This EKG comes courtesy of Paramedics Howie Kafka and Jay Teitelbaum.
A 64 year old male with a history of high cholesterol complained of sudden onset 10/10 left sided chest pain with no radiation. Pain began at rest.
Vital signs: BP 184/121, HR 84.
Physical exam: Diaphoretic and ill appearing.
His EKG is below.
1. What does the EKG demonstrate?
2. What parts of the heart are involved?
The EKG demonstrates ST elevations in leads II, III, aVF, V4-V6, with R waves and ST depressions in leads V1-V3.
This represents an inferoposterolateral STEMI.
ST elevations represent acute injury to the myocardium. Leads II, III and aVF look at the inferior wall. Leads V1 and V2 look at the interventricular septum. Leads V3 and V4 look at the anterior wall. Leads V5, V6, I and aVL look at the lateral wall.
When there are both ST elevations and ST depressions on the same EKG, the pathology is where the elevations are. The depressions are only a reciprocal change.
This EKG shows ST elevations in leads II, III, aVF, V4-V6. This represents an inferolateral STEMI. There are also R waves and ST depressions in leads V1-V3. This represents a posterior wall MI.
Remember that the heart is a 3 dimensional structure. That means that it has an entire posterior side as well. Just as the anterior wall, the lateral wall, and the inferior wall can infarct, the posterior wall can infarct as well. Most of the time, the posterior wall does not infarct by itself. It usually occurs together with an inferior wall or infero-lateral MI as in this EKG. However, infarctions of the posterior wall alone can occur in up to 4% of MI’s. In these cases, the other walls of the heart will be normal. None of the standard 12 leads look directly at the posterior wall. So, how can we recognize a posterior wall MI on a 12 lead EKG? We have to infer the presence of a posterior wall MI based on reciprocal changes.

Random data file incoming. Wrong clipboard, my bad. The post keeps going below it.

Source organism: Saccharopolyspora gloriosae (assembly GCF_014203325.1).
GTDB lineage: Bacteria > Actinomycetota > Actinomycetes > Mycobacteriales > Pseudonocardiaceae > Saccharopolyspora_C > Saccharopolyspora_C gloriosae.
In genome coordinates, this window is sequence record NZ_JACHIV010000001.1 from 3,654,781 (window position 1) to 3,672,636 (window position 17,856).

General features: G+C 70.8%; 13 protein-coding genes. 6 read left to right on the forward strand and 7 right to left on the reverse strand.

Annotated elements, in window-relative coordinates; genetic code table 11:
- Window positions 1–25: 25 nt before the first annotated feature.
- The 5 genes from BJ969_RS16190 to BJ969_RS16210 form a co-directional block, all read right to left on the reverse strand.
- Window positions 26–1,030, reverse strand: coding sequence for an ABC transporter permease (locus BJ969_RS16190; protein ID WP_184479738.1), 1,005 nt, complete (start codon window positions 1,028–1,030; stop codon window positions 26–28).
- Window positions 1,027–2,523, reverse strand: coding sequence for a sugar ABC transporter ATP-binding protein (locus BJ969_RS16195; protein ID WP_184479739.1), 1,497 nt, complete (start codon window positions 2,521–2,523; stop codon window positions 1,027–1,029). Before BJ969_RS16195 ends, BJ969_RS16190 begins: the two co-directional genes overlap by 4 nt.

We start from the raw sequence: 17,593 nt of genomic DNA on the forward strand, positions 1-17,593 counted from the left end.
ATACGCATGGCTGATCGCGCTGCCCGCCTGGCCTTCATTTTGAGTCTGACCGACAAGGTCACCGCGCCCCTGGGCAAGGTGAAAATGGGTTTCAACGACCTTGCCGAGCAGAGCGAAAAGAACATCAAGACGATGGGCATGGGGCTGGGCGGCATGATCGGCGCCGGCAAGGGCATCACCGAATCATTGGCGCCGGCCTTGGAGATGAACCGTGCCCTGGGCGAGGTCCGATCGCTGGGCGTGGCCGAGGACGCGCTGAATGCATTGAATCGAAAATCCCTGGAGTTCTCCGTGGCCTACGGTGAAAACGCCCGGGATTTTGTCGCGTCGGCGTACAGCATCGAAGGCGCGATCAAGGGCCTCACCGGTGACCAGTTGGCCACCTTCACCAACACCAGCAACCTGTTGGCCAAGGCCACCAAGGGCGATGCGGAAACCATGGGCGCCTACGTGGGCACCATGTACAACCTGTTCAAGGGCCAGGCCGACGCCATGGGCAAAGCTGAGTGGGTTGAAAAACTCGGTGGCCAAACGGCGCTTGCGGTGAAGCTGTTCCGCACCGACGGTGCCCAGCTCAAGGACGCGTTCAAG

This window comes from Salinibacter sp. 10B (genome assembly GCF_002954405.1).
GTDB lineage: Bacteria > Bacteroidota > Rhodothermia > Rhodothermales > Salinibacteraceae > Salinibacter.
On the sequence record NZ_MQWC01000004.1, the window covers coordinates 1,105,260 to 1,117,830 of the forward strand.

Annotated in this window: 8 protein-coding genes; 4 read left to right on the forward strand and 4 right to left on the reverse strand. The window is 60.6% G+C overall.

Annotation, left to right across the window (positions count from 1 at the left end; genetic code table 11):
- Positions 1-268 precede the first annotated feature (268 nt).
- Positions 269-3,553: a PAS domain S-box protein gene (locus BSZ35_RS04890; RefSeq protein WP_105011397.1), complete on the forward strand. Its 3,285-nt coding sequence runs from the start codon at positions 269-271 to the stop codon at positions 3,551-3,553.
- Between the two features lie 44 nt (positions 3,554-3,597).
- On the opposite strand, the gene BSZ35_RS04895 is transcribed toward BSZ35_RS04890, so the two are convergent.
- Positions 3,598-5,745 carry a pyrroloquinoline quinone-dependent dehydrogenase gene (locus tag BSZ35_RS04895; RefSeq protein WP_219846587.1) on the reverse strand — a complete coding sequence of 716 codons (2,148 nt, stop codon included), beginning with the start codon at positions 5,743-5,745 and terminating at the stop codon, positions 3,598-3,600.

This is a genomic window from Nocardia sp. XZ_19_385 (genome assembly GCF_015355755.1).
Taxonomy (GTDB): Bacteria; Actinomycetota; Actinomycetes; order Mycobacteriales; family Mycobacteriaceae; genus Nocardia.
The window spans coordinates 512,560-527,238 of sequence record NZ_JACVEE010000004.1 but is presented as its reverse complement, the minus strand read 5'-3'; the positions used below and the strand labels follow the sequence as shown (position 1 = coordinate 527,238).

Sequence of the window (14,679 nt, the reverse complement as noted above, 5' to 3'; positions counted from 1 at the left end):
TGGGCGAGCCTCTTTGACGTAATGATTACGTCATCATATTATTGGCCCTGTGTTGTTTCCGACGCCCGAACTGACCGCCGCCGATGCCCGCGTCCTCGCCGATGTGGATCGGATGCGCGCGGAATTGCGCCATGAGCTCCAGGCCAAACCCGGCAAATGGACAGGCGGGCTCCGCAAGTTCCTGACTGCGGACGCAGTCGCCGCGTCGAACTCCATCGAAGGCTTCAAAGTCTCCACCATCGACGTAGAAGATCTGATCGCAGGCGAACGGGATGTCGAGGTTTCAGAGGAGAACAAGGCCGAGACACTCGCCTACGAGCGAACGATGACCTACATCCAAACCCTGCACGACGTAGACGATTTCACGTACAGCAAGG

ST depressions can be a sign of primary ischemia, or they can be a reciprocal change of ST elevations in the opposite wall of the heart. Reciprocal ST depressions occur in the leads opposite the wall with the ST elevations. ST depressions in leads V1-V3 are a reciprocal change of ST elevations in the “opposite wall”. The opposite wall of the antero-septum is the posterior wall. ST depressions with R waves in leads V1-V3 are seen in a posterior wall MI.
Imagine a mirror situated between the posterior wall and the anterior wall. If an acute MI occurs in the posterior wall, it would cause ST elevations and Q waves. Since we can’t see the posterior wall on a standard 12 lead EKG, we can only see the “mirror image” of the posterior wall in the antero-septal leads. The mirror image of ST elevations and Q waves is ST depressions and R waves. So, when we see ST depressions and R waves in leads V1-V3, that indicates a posterior wall MI.
Some people will actually take this EKG and turn it upside down and backwards, and look at leads V1-V3 through the back of the page. If you do that, you will see ST elevations and Q waves.
In the setting of an infero-posterior or infero-postero-lateral STEMI, such as in our EKG, there is no need to confirm the presence of posterior wall involvement as it does not change patient management in any way. However, if the only finding on the EKG suggests an isolated posterior wall MI, you can confirm the presence of a posterior wall MI by doing posterior leads. Place leads V8 and V9 on the left back. They are placed at the same intercostal space as lead V6. Lead V8 is placed in the midscapular line. Lead V9 is placed at the left spinal border. Now run the EKG again and look for ST elevations in leads V8 and V9. If they are present, that is diagnostic of a posterior wall MI.
Our patient went to the cath lab and was found to have a 100% circumflex occlusion.